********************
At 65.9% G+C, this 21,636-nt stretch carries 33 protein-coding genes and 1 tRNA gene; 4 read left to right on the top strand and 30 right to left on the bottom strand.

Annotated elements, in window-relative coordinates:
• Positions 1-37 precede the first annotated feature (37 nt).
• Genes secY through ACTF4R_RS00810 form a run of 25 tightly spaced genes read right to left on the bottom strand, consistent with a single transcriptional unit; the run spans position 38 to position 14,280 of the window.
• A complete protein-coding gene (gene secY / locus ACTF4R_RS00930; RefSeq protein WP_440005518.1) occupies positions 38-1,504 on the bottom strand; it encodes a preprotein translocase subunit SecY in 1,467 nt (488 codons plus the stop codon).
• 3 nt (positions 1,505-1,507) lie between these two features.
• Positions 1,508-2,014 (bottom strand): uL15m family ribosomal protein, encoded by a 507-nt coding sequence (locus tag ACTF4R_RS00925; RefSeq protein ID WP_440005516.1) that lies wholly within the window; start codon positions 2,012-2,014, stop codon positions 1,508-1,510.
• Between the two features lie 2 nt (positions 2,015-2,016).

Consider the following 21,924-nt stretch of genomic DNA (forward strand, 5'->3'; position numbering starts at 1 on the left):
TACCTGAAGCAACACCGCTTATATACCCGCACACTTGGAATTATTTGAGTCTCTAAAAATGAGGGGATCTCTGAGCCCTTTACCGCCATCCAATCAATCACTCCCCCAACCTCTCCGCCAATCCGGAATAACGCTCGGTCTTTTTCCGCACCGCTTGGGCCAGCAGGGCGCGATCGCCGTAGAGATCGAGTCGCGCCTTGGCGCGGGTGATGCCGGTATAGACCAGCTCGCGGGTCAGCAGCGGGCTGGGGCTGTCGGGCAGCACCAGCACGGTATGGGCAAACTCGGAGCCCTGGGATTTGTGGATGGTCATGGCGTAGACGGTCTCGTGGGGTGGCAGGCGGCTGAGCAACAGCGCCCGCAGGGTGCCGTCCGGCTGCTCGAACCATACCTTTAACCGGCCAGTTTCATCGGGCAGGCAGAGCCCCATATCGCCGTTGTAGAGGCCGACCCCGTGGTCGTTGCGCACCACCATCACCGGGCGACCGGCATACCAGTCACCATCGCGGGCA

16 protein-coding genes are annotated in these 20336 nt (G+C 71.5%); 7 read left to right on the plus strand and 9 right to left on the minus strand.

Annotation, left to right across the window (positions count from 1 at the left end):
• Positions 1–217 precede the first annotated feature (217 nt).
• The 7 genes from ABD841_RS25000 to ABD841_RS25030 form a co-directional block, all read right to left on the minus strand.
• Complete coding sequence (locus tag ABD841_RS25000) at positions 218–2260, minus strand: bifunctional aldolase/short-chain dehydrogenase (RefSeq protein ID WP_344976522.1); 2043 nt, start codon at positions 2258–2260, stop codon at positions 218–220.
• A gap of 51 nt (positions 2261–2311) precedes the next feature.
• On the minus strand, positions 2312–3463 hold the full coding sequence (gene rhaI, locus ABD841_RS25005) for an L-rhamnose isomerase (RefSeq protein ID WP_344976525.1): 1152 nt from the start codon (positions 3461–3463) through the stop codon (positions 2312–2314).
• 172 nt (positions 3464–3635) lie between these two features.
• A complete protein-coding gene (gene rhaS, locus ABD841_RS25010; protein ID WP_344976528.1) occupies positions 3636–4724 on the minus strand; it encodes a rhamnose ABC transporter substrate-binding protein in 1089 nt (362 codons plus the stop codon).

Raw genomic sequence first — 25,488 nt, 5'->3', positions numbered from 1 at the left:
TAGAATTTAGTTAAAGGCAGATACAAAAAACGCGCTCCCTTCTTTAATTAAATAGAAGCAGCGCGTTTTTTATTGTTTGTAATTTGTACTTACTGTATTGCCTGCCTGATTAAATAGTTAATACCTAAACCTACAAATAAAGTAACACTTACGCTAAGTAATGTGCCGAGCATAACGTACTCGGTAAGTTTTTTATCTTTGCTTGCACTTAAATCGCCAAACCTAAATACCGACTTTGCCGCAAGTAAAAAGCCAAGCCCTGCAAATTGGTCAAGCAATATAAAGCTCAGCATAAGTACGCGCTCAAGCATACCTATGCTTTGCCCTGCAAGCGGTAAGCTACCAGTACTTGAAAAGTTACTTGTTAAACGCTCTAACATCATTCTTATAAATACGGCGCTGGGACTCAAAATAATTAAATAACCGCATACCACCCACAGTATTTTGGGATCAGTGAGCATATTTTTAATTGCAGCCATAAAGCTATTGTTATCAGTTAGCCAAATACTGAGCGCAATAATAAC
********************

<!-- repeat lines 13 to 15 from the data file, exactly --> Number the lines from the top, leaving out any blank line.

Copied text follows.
• Positions 1–217 precede the first annotated feature (217 nt).
• The 7 genes from ABD841_RS25000 to ABD841_RS25030 form a co-directional block, all read right to left on the minus strand.
• Complete coding sequence (locus tag ABD841_RS25000) at positions 218–2260, minus strand: bifunctional aldolase/short-chain dehydrogenase (RefSeq protein ID WP_344976522.1); 2043 nt, start codon at positions 2258–2260, stop codon at positions 218–220.